“Priority number one is just appointing the cabinet,” Marsh said. “I want that to be something where everybody feels like they have a shot.”
Candidate Houston Summers described the importance of creating a safe space on campus. Walker said she wanted to open the lines of communication between student government and the student body.
Both Summers and Walker said they did not see anything in their platforms that would fall by the wayside and not get accomplished if they were elected.
Marsh said his idea to hold a men's basketball game in Carmichael Arena might be left aside for more important goals.
The candidates also responded to the lack of endorsements from some campus groups, including the Young Democrats, the Black Student Movement and the Carolina Hispanic Association.
Summers said that groups should give endorsements, but he wants to prove that he is there to listen to the Carolina community.
“Endorsement, no endorsement, I want to do what’s best for our student body,” Summers said.
Walker also emphasized the fact that she wants to be available to all students.
“We may not have the same experience that you have had but I’m showing up for you, I’m here for you. I want to tell your story with you. Help me give you the avenue to tell your story,” Walker said.
Marsh addressed criticism that he has not had experience with the executive branch.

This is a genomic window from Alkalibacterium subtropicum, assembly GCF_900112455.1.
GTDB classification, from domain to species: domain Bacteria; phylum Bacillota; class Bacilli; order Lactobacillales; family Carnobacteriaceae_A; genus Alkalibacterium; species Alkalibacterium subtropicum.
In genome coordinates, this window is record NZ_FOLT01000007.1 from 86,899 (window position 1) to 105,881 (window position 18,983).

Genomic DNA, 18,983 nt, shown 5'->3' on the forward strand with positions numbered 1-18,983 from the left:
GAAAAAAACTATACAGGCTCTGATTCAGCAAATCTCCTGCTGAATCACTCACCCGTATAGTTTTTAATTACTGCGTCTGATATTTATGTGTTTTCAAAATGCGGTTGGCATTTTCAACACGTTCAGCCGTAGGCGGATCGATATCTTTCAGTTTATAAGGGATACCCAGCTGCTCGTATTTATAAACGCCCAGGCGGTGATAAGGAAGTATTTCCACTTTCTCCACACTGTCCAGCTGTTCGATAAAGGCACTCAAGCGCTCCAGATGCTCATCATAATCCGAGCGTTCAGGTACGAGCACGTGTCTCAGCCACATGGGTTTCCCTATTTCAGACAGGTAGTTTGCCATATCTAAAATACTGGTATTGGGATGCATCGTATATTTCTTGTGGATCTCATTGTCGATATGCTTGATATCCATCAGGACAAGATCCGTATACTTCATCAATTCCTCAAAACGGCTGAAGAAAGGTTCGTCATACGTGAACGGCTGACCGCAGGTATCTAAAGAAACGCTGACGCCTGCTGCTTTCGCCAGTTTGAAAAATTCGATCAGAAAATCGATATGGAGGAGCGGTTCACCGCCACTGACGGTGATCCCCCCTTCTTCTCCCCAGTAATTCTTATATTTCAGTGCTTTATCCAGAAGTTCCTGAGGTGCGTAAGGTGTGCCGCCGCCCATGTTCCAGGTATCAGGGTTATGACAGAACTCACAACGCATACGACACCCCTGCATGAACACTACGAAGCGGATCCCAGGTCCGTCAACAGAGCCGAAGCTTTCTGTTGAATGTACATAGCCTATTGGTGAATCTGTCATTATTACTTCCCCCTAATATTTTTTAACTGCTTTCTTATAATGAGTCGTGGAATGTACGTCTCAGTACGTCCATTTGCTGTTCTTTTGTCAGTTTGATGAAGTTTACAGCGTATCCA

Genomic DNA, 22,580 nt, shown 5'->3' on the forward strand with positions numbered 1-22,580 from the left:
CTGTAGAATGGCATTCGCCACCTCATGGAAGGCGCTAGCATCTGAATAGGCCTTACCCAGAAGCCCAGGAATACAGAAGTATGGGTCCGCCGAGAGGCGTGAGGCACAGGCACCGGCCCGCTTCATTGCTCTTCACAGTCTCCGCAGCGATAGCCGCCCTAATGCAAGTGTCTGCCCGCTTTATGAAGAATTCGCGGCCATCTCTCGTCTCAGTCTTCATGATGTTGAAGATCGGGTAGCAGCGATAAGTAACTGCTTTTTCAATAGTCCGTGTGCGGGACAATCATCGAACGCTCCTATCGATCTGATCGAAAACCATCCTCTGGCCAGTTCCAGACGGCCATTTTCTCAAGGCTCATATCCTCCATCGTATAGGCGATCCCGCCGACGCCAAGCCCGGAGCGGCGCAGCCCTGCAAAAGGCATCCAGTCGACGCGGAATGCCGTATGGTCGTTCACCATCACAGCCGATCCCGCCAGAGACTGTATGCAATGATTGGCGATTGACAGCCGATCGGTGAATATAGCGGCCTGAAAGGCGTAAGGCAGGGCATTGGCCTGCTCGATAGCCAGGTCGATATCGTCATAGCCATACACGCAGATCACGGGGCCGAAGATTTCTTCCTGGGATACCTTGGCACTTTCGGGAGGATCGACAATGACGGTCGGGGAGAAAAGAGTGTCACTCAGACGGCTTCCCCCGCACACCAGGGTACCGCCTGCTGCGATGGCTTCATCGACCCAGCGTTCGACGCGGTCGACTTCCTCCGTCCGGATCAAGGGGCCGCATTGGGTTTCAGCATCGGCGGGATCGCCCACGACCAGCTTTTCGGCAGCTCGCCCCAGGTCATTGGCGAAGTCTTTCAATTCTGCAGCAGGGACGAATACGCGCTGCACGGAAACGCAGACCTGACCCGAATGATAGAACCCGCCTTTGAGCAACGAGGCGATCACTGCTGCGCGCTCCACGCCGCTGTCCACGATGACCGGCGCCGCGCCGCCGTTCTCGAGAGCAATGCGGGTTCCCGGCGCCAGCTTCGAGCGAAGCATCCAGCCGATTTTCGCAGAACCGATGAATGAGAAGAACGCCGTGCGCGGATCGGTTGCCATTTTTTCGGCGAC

“I don’t question my leadership ability,” Marsh said.
He believes his experience as Parker Community Governor and with the Carolina Advocacy Committee has allowed him to see how to be a leader and the issues with student government.
“I think I bring a fresh perspective to the executive branch,” Marsh said.
Summers discussed concerns that he has worked closely with Andrew Powell and responded to voters who might feel that they are just reelecting Powell.
“Andrew and I are unbelievably different individuals,” Summers said.
Summers explained that he and Powell have had different life experiences and have different perspectives.
Walker conveyed her perspective on her former leadership of the College Republicans.
“I recognize that student body president is a representative of the students and that means all students and all political beliefs," she said.
She said that even though she has her own political leanings, the issues of students come before any political parties.
“A good leader is able to recognize what is best for the people they lead,” said Walker.
All three candidates circled back to the idea that everyone should have a seat at the table to present their issues and feel that they have a president who will speak for them.